Over the last eight and a half years, since I first began writing essays on The Archdruid Report, I’ve fielded a great many questions about what motivates this blog’s project. Some of those questions have been abusive, and some of them have been clueless; some of them have been thoughtful enough to deserve an answer, either in the comments or as a blog post in its own right. Last week brought one of that last category. It came from one of my European readers, Ervino Cus, and it read as follows:

“All considered (the amount of weapons—personal and of MD—around today; the population numbers; the environmental pollution; the level of lawlessness we are about to face; the difficulty to have a secure form of life in the coming years; etc.) plus the ‘low’ technical level of possible development of the future societies (I mean: no more space flight? no more scientific discovery about the ultimate structure of the Universe? no genetic engineering to modify the human genome?) the question I ask to myself is: why bother?

“Seriously: why one should wish to plan for his/her long term survival in the future that await us? Why, when all goes belly up, don’t join the first warlord band available and go off with a bang, pillaging and raping till one drops dead?

“If the possibilities for a new stable civilization are very low, and it’s very probable that such a civilization, even if created, will NEVER be able to reach even the technical level of today, not to mention to surpass it, why one should want to try to survive some more years in a situation that becomes every day less bright, without ANY possibilities to get better in his/her lifetime, and with, as the best objective, only some low-tech rural/feudal state waaay along the way?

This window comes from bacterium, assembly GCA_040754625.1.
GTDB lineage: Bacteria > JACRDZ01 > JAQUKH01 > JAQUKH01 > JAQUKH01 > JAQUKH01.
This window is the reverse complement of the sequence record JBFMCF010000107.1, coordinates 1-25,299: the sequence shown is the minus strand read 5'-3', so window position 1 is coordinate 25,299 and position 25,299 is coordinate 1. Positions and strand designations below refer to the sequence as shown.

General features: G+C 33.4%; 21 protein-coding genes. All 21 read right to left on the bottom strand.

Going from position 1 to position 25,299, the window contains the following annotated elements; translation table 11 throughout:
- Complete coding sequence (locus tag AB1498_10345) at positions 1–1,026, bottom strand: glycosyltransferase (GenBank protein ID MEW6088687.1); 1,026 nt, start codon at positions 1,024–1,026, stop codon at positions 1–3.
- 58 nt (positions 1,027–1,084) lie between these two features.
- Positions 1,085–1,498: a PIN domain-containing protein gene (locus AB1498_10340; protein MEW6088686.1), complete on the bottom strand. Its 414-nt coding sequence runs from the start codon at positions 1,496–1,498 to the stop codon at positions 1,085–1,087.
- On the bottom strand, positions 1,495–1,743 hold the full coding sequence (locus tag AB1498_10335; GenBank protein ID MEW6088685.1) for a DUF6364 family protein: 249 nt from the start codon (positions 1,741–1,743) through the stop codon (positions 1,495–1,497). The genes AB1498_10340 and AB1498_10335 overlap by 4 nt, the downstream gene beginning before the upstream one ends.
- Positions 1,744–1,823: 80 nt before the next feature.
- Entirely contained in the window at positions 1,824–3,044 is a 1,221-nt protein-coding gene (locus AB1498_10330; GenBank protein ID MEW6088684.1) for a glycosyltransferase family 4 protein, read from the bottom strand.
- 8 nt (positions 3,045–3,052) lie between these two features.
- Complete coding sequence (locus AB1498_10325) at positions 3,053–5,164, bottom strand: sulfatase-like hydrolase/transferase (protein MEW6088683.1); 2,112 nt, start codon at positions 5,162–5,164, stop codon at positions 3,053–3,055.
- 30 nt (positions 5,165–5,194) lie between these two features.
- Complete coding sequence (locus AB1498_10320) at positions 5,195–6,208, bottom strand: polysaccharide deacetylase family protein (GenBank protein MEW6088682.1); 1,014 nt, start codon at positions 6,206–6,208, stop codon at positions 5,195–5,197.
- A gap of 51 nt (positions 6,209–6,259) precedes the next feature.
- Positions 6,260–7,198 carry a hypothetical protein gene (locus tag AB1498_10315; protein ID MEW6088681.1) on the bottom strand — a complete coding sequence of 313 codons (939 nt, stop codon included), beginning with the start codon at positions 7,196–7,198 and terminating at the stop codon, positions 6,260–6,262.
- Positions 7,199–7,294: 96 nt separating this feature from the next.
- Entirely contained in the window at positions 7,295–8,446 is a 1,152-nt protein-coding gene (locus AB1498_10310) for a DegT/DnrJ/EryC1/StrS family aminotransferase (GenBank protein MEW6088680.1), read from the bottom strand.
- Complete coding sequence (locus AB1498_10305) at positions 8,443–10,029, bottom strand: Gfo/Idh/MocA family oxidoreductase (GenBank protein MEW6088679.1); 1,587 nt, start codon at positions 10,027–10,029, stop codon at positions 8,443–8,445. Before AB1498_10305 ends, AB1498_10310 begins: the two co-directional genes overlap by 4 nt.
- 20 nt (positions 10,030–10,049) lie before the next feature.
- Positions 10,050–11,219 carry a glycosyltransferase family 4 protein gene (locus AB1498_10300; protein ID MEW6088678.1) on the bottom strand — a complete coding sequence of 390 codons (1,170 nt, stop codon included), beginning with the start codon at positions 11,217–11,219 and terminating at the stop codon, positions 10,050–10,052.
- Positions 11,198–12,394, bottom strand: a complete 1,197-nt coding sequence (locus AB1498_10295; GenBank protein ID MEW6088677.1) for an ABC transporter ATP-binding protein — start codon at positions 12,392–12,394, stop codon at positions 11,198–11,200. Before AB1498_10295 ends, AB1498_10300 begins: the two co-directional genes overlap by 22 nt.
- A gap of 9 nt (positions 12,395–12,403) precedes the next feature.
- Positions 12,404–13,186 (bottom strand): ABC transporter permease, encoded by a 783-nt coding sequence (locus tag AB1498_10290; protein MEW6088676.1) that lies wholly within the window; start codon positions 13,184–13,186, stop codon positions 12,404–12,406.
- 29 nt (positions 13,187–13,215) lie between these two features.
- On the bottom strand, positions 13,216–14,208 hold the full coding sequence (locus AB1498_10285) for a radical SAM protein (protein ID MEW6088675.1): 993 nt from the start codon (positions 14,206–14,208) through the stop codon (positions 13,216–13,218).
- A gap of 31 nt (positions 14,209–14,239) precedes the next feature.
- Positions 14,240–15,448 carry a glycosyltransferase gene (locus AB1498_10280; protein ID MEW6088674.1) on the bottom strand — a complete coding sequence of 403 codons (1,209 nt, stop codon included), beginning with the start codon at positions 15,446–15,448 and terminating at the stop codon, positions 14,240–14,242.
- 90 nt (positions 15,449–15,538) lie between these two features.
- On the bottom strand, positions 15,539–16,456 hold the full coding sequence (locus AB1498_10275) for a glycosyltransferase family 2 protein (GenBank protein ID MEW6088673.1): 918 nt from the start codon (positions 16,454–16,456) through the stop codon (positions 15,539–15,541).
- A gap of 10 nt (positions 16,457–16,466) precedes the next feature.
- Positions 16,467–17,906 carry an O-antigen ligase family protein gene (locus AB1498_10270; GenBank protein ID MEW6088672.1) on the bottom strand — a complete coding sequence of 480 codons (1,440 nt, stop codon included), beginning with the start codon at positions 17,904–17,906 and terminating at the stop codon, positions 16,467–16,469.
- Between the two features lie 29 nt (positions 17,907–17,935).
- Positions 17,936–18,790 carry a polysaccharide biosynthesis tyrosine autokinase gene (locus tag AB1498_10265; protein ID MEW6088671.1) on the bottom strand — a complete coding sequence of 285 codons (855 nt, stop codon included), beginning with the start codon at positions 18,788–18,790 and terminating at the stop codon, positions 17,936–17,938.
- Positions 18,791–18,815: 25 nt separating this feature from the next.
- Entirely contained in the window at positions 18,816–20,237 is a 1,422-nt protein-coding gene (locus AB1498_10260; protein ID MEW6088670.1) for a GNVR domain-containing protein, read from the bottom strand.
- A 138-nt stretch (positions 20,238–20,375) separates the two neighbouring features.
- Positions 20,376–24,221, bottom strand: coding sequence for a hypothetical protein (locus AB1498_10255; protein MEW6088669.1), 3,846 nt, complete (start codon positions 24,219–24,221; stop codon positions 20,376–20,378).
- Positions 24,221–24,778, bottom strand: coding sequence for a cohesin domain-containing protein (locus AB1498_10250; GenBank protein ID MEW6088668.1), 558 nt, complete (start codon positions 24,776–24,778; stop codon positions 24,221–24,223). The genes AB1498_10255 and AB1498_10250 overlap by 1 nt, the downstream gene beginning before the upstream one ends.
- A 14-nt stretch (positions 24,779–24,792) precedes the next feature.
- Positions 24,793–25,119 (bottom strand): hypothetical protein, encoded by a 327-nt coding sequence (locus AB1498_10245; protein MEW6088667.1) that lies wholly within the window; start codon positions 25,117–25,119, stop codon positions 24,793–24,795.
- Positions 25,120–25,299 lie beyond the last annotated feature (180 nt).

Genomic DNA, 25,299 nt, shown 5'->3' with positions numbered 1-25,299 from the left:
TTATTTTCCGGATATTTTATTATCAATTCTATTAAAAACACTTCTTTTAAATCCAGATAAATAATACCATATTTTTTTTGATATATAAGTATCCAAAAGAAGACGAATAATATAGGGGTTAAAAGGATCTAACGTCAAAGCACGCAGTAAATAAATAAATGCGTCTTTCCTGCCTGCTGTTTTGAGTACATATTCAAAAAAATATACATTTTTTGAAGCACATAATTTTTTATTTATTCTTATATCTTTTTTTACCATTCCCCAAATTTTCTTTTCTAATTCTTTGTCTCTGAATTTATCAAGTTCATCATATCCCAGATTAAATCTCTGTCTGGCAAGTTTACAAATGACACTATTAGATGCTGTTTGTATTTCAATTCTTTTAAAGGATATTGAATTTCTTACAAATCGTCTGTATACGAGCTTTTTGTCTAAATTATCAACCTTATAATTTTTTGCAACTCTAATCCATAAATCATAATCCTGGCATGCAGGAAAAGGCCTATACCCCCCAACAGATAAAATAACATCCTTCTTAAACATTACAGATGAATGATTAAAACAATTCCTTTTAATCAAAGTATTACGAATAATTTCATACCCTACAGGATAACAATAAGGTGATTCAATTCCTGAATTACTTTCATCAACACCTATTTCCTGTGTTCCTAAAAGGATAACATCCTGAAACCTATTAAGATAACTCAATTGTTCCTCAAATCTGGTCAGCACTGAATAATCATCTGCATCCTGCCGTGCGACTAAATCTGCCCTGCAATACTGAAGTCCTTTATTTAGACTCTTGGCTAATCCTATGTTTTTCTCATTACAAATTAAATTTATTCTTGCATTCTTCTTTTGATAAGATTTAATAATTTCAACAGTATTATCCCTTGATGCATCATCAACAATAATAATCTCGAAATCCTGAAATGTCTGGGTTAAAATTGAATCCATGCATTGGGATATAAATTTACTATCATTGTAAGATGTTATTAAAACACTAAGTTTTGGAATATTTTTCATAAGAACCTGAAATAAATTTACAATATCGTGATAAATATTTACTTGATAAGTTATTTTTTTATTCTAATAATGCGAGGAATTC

“Dunno you, but for me the idea that this is the last stop for the technological civilization, that things as a syncrothron or a manned space flight are doomed and never to repeat, and that the max at which we, as a species and as individuals, can aspire from now on is to have a good harvest and to ‘enjoy’ the same level of knowledge of the structure of the Universe of our flock of sheeps, doesen’t makes for a good enough incentive to want to live more, or to give a darn if anybody other lives on.

“Apologies if my word could seem blunt (and for my far than good English: I’m Italian), but, as Dante said:

“Considerate la vostra semenza:

fatti non foste a viver come bruti,

ma per seguir virtute e canoscenza.”

 (Inferno – Canto XXVI – vv. 112-120)

“If our future is not this (and unfortunately I too agree with you that at this point the things seems irreversibles) I, for one, don’t see any reason to be anymore compelled by any moral imperative… šŸ™

“PS: Yes, I know, I pose some absolutes: that a high-tech/scientific civilization is the only kind of civilization that enpowers us to gain any form of ‘real’ knowledge of the Universe, that this knowledge is a ‘plus’ and that a life made only of ‘birth-reproduction-death’ is a life of no more ‘meaning’ than the one of an a plant.

“Cheers, Ervino.”

It’s a common enough question, though rarely expressed as clearly or as starkly as this. As it happens, there’s an answer to it, or rather an entire family of answers, but the best way there is to start by considering the presuppositions behind it.  Those aren’t adequately summarized by Ervino’s list of ‘absolutes’—the latter are simply restatements of his basic argument.

What Ervino is suggesting, rather, presupposes that scientific and technological progress are the only reasons for human existence. Lacking those—lacking space travel, cyclotrons, ‘real’ knowledge about the universe, and the rest—our existence is a waste of time and we might as well just lay down and die or, as he suggests, run riot in anarchic excess until death makes the whole thing moot. What’s more, only the promise of a better future gives any justification for moral behavior—consider his comment about not feeling compelled by any moral imperative if no better future is in sight.